• Skull beading - Have a Euro mount that's just sitting on a shelf? Dress it up with beads. Skull beading can be as basic or intricate as you want. Use adhesive to attach beads on the skull for a beautiful one-of-a-kind mount. You can find plenty of examples and inspiration on Pinterest.

  • Painting turkey feathers - If you have some extra turkey feathers lying around, unleash your inner artist and try painting designs on them. Huntress View follower Wendy Miller (IG @wendys_adventures_outdoors) has some fantastic examples of feathers she's painted on her page.

painted turkey feathers
Painted wild turkey feathers by Wendy Miller

3D Archery

No matter how much you practice, there's always room for improvement. Shooting 3D archery in the off-season is an excellent option because you can do it indoors, so you can still shoot no matter the season or the weather.

Some benefits of 3D archery:

  • Retain muscle memory

  • Shoot at different distances

  • Shoot under pressure, especially if you join a league or sign up for tournaments

  • Shoot at different angles and positions

3D archery
Team Member Courtney Wilhelm at the Missouri Basin Bowman Super Bowl Shoot

Application Planning and E-Scouting

Many big game applications are due in the spring and summer, so you have time now to figure everything out. This process can be pretty involved depending on the individual state and its requirements; every state is different! Do your research early, so you have all the information and don't miss deadlines.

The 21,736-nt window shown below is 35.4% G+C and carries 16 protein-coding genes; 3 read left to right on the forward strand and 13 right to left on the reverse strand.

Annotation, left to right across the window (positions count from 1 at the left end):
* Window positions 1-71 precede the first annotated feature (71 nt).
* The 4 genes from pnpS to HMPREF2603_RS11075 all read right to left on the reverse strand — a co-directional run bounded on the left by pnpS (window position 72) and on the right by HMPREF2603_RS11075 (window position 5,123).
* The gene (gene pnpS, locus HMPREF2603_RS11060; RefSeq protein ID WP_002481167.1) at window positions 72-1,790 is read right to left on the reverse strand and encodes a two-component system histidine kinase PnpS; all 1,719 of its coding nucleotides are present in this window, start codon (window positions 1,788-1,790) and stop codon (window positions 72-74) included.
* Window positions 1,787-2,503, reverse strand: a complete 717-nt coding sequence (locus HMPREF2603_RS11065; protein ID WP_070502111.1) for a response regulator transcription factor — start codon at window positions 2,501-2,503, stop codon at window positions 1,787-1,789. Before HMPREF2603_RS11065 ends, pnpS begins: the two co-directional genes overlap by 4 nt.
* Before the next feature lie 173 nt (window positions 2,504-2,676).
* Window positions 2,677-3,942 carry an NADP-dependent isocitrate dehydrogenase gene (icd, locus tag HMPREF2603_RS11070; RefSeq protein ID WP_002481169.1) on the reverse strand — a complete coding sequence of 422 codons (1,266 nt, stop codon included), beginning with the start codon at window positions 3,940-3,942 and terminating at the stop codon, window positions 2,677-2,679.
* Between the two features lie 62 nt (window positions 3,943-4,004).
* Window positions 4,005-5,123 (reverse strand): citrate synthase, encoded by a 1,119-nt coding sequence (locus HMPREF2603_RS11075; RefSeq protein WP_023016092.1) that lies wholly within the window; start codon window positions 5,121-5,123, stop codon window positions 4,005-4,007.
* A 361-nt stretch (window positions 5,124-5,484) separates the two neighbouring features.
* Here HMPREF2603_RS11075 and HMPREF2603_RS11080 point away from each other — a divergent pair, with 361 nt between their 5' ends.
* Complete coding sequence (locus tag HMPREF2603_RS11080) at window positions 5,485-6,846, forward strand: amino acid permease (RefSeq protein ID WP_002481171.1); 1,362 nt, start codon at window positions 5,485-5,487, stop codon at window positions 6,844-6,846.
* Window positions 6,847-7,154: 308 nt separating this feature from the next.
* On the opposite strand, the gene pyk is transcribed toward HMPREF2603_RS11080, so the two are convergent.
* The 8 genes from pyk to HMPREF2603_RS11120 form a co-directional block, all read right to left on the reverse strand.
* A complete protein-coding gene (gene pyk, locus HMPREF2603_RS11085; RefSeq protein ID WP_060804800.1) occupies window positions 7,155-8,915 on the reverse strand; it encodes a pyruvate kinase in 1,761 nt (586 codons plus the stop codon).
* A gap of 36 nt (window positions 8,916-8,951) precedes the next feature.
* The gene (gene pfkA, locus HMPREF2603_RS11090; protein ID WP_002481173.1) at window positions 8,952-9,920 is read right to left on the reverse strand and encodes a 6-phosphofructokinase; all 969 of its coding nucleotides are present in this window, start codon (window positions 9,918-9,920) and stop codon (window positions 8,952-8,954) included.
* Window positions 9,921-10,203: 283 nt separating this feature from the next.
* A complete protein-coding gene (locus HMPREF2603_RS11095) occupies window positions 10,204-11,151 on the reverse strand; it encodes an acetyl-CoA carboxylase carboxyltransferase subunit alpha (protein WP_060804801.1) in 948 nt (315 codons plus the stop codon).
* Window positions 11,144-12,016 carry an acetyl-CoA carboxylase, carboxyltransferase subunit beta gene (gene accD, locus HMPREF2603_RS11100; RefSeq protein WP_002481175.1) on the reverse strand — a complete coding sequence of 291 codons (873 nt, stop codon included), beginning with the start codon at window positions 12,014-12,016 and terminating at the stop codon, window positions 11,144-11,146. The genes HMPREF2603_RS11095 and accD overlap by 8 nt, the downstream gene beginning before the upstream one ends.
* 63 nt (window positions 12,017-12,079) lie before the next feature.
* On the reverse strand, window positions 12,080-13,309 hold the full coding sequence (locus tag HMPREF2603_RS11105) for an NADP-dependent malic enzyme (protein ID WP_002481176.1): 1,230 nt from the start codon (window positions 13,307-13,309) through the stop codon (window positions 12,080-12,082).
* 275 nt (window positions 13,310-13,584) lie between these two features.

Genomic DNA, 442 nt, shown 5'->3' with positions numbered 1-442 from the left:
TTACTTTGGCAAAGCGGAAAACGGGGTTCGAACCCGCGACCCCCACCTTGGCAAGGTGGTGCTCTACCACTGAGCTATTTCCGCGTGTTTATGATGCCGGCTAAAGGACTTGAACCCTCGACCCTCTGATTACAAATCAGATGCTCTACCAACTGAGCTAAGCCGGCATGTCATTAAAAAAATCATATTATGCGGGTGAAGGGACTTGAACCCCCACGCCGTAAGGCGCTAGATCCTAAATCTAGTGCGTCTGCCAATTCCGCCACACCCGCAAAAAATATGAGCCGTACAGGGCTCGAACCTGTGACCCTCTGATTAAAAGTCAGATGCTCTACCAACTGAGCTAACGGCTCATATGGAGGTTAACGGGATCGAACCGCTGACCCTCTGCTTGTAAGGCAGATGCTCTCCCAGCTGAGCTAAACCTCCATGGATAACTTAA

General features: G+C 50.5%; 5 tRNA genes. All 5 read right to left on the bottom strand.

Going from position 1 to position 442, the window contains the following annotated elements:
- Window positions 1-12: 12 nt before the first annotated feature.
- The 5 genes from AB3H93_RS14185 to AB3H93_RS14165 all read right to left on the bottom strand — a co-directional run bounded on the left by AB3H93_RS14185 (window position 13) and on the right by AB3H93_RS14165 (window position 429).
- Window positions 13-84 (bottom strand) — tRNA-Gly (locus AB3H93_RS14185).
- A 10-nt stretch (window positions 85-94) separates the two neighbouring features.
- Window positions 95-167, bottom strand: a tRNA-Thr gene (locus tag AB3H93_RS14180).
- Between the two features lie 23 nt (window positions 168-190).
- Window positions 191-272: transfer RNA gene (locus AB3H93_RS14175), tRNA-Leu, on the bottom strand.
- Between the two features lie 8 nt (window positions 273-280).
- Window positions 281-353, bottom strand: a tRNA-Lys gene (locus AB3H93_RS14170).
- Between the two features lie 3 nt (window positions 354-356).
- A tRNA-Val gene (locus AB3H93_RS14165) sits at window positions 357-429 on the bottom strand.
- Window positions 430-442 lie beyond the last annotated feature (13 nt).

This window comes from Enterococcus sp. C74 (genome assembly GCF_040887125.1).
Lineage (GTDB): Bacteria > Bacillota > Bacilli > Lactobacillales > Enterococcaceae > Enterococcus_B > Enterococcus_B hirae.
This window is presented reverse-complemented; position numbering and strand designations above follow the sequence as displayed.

Start by narrowing it down to what game you want to hunt, what states are options, what weapon you'd prefer to hunt with, whether or not preference points are needed, and budget. There are a lot of factors! If you know you can hunt in the upcoming season, look for over-the-counter options or states/zones that don't require preference points.

Once you decide where and what to hunt, start e-scouting. Using an app such as BaseMap lets you see satellite imagery, topo maps, management areas, game units, private and public land ownership and boundaries, and more. You can use this information to see the terrain, determine where you would have access in various units, if public land is available, etc. Once you know where you'll be hunting, you can virtually scout and look for water sources, trails, and more. (Remember that the satellite imagery is not real-time for any online map, so things may have changed since the photos were taken!)